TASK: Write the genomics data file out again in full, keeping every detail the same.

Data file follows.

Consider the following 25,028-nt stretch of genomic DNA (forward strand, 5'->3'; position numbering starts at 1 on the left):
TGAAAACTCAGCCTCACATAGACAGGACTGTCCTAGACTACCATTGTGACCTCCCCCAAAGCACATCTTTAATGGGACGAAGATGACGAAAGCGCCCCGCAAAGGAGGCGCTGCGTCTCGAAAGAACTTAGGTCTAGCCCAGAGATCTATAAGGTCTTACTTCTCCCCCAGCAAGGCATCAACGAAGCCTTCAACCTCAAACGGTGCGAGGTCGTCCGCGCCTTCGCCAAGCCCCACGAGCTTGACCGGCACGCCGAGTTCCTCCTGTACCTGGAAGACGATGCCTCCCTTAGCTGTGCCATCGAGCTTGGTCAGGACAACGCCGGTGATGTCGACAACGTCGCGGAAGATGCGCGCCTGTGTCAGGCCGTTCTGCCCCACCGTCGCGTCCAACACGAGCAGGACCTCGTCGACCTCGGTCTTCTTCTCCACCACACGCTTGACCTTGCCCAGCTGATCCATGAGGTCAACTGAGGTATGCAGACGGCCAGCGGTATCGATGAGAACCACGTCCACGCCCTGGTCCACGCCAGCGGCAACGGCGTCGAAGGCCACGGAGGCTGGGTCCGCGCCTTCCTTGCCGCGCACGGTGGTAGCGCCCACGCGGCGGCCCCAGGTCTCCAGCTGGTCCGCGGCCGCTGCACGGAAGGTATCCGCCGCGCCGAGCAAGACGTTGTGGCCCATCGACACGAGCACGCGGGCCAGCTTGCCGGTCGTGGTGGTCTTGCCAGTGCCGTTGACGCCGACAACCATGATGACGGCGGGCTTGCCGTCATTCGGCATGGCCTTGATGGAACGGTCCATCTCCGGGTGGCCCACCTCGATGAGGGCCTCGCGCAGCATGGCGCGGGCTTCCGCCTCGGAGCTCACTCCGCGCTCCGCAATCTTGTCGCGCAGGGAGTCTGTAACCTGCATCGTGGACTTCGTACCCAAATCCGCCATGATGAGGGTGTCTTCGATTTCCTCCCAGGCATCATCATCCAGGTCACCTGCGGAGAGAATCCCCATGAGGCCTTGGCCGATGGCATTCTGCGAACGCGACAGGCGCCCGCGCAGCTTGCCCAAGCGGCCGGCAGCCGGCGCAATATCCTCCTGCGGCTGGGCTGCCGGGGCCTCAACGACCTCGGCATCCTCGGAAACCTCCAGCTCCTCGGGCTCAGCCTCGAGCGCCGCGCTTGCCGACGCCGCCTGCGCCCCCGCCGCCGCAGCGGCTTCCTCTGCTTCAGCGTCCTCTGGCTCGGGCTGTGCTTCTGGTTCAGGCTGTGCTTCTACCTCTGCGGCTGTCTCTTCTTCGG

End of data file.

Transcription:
Consider the following 25,028-nt stretch of genomic DNA (forward strand, 5'->3'; position numbering starts at 1 on the left):
TGAAAACTCAGCCTCACATAGACAGGACTGTCCTAGACTACCATTGTGACCTCCCCCAAAGCACATCTTTAATGGGACGAAGATGACGAAAGCGCCCCGCAAAGGAGGCGCTGCGTCTCGAAAGAACTTAGGTCTAGCCCAGAGATCTATAAGGTCTTACTTCTCCCCCAGCAAGGCATCAACGAAGCCTTCAACCTCAAACGGTGCGAGGTCGTCCGCGCCTTCGCCAAGCCCCACGAGCTTGACCGGCACGCCGAGTTCCTCCTGTACCTGGAAGACGATGCCTCCCTTAGCTGTGCCATCGAGCTTGGTCAGGACAACGCCGGTGATGTCGACAACGTCGCGGAAGATGCGCGCCTGTGTCAGGCCGTTCTGCCCCACCGTCGCGTCCAACACGAGCAGGACCTCGTCGACCTCGGTCTTCTTCTCCACCACACGCTTGACCTTGCCCAGCTGATCCATGAGGTCAACTGAGGTATGCAGACGGCCAGCGGTATCGATGAGAACCACGTCCACGCCCTGGTCCACGCCAGCGGCAACGGCGTCGAAGGCCACGGAGGCTGGGTCCGCGCCTTCCTTGCCGCGCACGGTGGTAGCGCCCACGCGGCGGCCCCAGGTCTCCAGCTGGTCCGCGGCCGCTGCACGGAAGGTATCCGCCGCGCCGAGCAAGACGTTGTGGCCCATCGACACGAGCACGCGGGCCAGCTTGCCGGTCGTGGTGGTCTTGCCAGTGCCGTTGACGCCGACAACCATGATGACGGCGGGCTTGCCGTCATTCGGCATGGCCTTGATGGAACGGTCCATCTCCGGGTGGCCCACCTCGATGAGGGCCTCGCGCAGCATGGCGCGGGCTTCCGCCTCGGAGCTCACTCCGCGCTCCGCAATCTTGTCGCGCAGGGAGTCTGTAACCTGCATCGTGGACTTCGTACCCAAATCCGCCATGATGAGGGTGTCTTCGATTTCCTCCCAGGCATCATCATCCAGGTCACCTGCGGAGAGAATCCCCATGAGGCCTTGGCCGATGGCATTCTGCGAACGCGACAGGCGCCCGCGCAGCTTGCCCAAGCGGCCGGCAGCCGGCGCAATATCCTCCTGCGGCTGGGCTGCCGGGGCCTCAACGACCTCGGCATCCTCGGAAACCTCCAGCTCCTCGGGCTCAGCCTCGAGCGCCGCGCTTGCCGACGCCGCCTGCGCCCCCGCCGCCGCAGCGGCTTCCTCTGCTTCAGCGTCCTCTGGCTCGGGCTGTGCTTCTGGTTCAGGCTGTGCTTCTACCTCTGCGGCTGTCTCTTCTTCGG